Ottawa mayor, Jim Watson, said the damage looked like a bomb was dropped. Photo: CC, Pixabay.
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U of O remained open despite City urging people to stay home

Power outages and traffic-related delays made it difficult for many University of Ottawa students to get to class Monday Sept. 24 after six tornadoes hit the Ottawa, Gatineau, and west Quebec areas on Friday, Sept. 21.

“I find it very disruptive to learning, because how are you going to study with no light?” said Angela Psimenatos, a social sciences student at the U of O.

Psimenatos lives in Nepean, an area hard hit by the severe weather, and travels a 30-minute commute to campus by car.

“The university should take into account people who live off campus because some people don’t have (easy) access to the university, and it’s an accessibility issue,” she said. “People have wheelchairs or breathing devices that are dependent on power.”

The U of O opened on Monday following the tornado while the Ottawa Police Services, Federal Government and City of Ottawa urged workers to stay off the roads and work from home.

The Student Federation of the University of Ottawa (SFUO) food bank has also felt the effects of the storm, as its supply depends on donations from other food banks in the area. This could make it harder for the food bank to provide for the students after severe weather storms when demand increases in affected areas.

“There is no guarantee that I will receive the order because they give me what they have,” said SFUO food bank coordinator, Sarah Molina Boubekraoui.

Unlike the university, however, the SFUO closed their office and all services until Tuesday, Sept. 25.

Sandy Hill and Centretown did not see the same severity of damage as others areas in Ottawa, and many services around the Sandy Hill area say they have not seen an increase in residents using their services. The Sandy Hill Community Centre, The Sandy Hill Community Health Centre, and the SFUO Food Bank said the number of community members accessing their services did not exceed the average.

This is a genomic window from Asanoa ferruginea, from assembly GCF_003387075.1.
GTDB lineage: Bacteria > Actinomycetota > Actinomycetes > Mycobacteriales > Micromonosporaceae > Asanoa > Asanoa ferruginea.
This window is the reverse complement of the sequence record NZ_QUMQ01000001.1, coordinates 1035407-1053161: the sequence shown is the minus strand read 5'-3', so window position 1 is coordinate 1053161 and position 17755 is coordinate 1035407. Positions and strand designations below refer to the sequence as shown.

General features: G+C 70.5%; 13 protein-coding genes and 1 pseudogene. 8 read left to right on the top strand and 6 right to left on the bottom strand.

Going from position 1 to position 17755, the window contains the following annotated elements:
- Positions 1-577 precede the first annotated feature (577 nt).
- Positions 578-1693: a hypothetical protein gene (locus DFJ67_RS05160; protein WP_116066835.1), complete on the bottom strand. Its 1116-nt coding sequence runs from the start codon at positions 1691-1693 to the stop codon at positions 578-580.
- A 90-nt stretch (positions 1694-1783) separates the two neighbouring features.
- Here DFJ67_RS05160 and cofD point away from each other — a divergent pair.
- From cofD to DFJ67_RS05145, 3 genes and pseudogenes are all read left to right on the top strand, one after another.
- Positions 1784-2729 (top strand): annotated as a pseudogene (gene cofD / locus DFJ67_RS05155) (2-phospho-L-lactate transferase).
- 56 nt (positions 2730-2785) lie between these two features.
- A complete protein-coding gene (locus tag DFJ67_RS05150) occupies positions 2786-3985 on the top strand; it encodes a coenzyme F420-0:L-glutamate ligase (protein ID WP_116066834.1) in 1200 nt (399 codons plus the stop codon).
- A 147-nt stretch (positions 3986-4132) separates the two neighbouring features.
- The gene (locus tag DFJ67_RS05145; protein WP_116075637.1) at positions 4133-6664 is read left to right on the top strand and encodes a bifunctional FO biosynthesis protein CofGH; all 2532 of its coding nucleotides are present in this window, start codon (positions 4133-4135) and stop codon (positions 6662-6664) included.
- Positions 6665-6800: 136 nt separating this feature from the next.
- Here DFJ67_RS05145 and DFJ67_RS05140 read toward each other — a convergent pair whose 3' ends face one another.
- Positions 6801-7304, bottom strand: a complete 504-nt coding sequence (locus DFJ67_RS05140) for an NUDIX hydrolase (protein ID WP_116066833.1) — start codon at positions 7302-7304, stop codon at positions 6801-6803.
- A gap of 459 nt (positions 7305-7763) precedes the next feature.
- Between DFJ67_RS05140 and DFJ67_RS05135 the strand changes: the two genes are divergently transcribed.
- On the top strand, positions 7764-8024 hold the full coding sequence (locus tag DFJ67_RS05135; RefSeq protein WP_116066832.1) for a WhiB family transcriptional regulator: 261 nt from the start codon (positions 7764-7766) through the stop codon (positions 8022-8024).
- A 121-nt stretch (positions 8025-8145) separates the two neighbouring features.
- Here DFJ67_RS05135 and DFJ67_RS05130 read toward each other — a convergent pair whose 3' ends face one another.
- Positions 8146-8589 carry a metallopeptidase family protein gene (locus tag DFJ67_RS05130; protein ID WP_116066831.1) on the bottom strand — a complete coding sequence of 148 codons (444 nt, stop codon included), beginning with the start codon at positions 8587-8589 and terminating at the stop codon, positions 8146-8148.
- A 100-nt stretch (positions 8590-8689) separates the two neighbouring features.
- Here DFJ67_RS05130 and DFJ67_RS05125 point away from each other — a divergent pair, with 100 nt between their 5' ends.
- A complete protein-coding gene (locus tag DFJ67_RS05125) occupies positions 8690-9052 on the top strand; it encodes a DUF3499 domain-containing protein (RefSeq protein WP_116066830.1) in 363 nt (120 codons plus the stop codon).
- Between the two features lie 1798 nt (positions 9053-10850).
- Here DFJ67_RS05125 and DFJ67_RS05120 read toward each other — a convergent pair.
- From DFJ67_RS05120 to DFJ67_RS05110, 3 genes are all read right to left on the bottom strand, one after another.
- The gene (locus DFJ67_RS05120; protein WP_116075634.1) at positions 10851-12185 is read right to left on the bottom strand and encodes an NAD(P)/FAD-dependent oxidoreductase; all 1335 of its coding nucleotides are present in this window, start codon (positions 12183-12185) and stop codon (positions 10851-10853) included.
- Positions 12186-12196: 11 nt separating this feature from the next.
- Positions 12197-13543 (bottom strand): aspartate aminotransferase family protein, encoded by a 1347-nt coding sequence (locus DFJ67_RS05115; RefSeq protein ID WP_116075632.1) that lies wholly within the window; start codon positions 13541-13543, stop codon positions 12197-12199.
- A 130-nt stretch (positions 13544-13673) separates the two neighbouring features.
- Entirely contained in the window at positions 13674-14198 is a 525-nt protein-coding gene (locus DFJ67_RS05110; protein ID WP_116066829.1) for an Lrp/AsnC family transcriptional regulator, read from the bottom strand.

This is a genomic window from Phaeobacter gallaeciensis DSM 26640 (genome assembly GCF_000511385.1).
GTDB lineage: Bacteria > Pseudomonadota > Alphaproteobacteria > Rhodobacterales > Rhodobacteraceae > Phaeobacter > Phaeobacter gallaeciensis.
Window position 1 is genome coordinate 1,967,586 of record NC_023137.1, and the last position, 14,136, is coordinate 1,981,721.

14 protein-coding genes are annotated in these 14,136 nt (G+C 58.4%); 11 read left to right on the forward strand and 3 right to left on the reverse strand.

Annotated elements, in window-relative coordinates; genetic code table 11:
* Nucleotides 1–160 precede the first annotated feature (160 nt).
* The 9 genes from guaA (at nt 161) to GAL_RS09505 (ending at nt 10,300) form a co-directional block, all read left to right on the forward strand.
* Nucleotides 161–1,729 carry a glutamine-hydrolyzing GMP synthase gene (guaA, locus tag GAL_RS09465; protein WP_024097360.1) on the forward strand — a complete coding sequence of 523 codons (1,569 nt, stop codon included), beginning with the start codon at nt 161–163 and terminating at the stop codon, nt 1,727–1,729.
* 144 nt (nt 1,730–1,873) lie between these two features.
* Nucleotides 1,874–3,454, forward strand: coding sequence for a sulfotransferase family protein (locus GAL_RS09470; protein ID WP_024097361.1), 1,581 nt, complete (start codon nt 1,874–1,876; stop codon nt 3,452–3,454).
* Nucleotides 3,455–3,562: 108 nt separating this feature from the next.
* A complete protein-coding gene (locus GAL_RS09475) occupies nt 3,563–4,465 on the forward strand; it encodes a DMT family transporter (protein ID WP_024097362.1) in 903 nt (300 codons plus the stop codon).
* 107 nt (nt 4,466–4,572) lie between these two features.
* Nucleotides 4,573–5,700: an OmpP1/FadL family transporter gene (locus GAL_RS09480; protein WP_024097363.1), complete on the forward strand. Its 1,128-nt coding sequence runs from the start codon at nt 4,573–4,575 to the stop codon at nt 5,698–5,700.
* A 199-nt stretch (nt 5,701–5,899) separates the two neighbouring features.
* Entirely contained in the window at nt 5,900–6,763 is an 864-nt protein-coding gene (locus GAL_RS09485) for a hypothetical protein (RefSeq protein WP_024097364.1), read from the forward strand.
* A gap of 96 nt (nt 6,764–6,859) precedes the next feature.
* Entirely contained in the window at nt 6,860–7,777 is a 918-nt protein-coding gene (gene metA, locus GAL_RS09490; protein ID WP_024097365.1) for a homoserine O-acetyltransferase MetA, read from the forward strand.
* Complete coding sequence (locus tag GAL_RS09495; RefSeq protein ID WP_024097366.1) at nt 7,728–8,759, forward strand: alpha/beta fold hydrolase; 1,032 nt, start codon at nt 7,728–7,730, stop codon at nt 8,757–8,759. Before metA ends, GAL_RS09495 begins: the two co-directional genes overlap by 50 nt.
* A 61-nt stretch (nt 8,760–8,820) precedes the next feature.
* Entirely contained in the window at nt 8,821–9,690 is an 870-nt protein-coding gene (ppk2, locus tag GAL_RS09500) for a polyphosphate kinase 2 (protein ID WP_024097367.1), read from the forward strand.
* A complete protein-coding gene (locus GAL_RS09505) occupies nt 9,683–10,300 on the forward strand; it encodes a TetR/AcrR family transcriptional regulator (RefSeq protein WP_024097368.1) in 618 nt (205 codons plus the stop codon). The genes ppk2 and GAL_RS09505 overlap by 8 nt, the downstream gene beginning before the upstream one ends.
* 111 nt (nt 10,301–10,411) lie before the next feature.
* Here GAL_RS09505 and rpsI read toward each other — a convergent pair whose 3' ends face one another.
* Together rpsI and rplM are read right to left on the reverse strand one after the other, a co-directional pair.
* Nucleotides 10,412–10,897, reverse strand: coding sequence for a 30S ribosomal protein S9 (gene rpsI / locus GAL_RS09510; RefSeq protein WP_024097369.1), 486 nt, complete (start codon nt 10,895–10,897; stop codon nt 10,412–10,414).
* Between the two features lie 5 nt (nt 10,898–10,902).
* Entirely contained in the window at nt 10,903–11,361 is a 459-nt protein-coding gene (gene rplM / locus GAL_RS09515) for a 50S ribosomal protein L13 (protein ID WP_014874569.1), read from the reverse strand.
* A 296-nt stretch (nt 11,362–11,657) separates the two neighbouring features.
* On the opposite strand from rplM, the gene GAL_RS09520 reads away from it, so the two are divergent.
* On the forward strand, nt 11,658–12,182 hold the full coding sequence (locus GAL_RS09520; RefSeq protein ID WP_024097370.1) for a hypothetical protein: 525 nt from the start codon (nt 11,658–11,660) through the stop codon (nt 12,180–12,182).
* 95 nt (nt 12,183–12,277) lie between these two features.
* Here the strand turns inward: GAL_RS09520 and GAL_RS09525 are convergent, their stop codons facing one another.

The story was different across the city.

In Nepean, evening classes at Algonquin College were cancelled on Friday, Sept. 21. Power was restored to most of the campus by Saturday afternoon, but classes in the Algonquin Centre for Construction Excellence building were suspended until Monday, Sept. 24.

Over the weekend, students were allowed to charge their phones at the school’s banquet hall. However, power-related disruptions, affecting wi-fi signals, continued Tuesday, Sept. 25 as power was transferred from Algonquin’s generators to the Ottawa Hydro grid.

There was not a one-size-fits-all approach to this because everyone had different circumstances,”  said Algonquin College communications manager, Ruth Dunley. “We are taking it on a case-by-case basis.”

Most services in the City were functioning normally by Wednesday, Sept. 26 but, the City continues to offer additional services and support.

At its height, the storm had wind gusts up to 260 km/h, damaged approximately 150 homes, and left 175,000 Hydro Ottawa customers without power.

Students impacted by the severe weather storm can contact U of O Housing Services at 613-562-5621 and access the SFUO Food Bank in room 0015 of the University Centre.